Medea - Key passage
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Pg. 95, 1340 - 1348 Jason You suffer too. You share my pain. Medea I do. But being spared your mockery takes away the pain. Jason My sons! What an evil mother you had! Medea My boys, it was your father's sickness killed you. Jason But not at least by my hand they died. Medea No, it was your insult to me, and your new-won marriage. Jason You really thought this matter of sex made it right to kill them? Medea You think that's a small misfortune for a woman? Jason Yes, if she's sensible. But to you it is all disaster. "Medea" is a play composed by the playwright Euripedes. Apart from being a tragic comedy, one of its chief contradictions is that it was created during a time when the role of women was judged to be insignificant weighed against that of Greek men, yet is an eponymous play with a female protagonist. However, this was carried out so as to divulge insights on how women were regarded and thought of in ancient Greek society. Herein, Medea is the critical unification of a tragic hero, a villain as well as a sufferer. The chosen passage corresponds to the ways of the Greek society, conflict in Jason and Medea's marriage, personalities of Medea and Jason, multiple references to sexual rapports, usage of stichomythia and irony present in the play. ...read more.
This fury and considerable self-esteem could have also been the core of Medea's pride, which beyond a point makes her heed exclusively about herself and not forfeit for anything - "In your stubborn pride you reject your dear ones". Medea has been shown as a personality who rejects sympathy - the simile "Like a stone or a wave of the sea" exemplifies that she will not be alleviated and assuaged by accepting sympathy and consequently get reasonably alright. Instead, she will fight for the things she ought to have. Of course, we are aware of the fact that Medea has been wronged. The notion that Jason does not even admit the pain she would go through because of divorce makes her even more embittered and detached. moreover, we can see that being a woman and a wife, Medea has no privilege over Jason's deeds. still, she carries out the assassination of her own offspring at her own resolve, to establish her aim and to incite sorrow in Jason and make him sense accountability for the conditions, "No, it was your insult to me, and your new-won marriage". Medea cannot be dared to be shamed. We can perceive that she takes the state of affairs to her pride and ego. "I wasn't going to let you show dishonour to my bed/And live a life of pleasure, mocking me". ...read more.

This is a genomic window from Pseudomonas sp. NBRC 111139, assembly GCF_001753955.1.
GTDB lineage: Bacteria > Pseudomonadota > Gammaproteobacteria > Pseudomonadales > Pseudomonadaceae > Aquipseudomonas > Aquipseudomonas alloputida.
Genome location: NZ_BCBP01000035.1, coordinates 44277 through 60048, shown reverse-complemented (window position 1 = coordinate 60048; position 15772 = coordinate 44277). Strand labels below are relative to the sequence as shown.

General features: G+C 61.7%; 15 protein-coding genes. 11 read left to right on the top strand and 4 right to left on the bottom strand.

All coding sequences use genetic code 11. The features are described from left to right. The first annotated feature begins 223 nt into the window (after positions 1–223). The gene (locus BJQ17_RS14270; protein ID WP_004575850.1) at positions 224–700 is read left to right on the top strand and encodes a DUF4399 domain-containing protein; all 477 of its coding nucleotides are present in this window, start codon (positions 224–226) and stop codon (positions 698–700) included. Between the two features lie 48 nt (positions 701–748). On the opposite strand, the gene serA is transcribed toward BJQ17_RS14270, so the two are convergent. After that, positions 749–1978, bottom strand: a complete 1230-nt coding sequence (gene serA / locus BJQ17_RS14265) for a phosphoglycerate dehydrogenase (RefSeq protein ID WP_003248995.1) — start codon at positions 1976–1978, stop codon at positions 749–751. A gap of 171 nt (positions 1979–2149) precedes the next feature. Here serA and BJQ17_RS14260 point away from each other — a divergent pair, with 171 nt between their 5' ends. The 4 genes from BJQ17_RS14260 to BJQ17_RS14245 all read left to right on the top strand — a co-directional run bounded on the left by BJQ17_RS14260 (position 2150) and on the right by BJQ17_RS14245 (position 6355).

An example of this in the play is - "But my boys - I have come to save their lives". This is symbolic of irony throughout the play, which at times brought in the comedy. No matter what the irony is, Jason is essentially assisting as an accomplice towards the devastation of everything. At times, Jason's idiocy is astonishing, as to disentangle himself from financial trouble at that time, he was marrying the princess; this was what he had done formerly in Colchis as well, recieving the penalty of exile. Dramatic irony, otherwise: "stay one more day/That is not long enough for you/To do the damage I fear" in the play; in this case, is due to the audience being aware that one day is adequate for Medea to do the harm she desires. Concluding, this passage is emblematic of very many characteristics of the play. The use of stichomythia offers an opportunity to change the pace and intensity of a scene, to create conflict and explore the relationship of the two speakers; which is what is perceived in this passage. Unity of action is also implied, as the solitary purpose of Medea was to hurt Jason. This passage manages to represent the characters of Medea and Jason, conflicts in marriage, subdual of women and irony in the play amongst other things. 1611 words (excluding passage) ?? ?? ?? ?? English assignment on Medea English SL Akriti Sehrawat ...read more.
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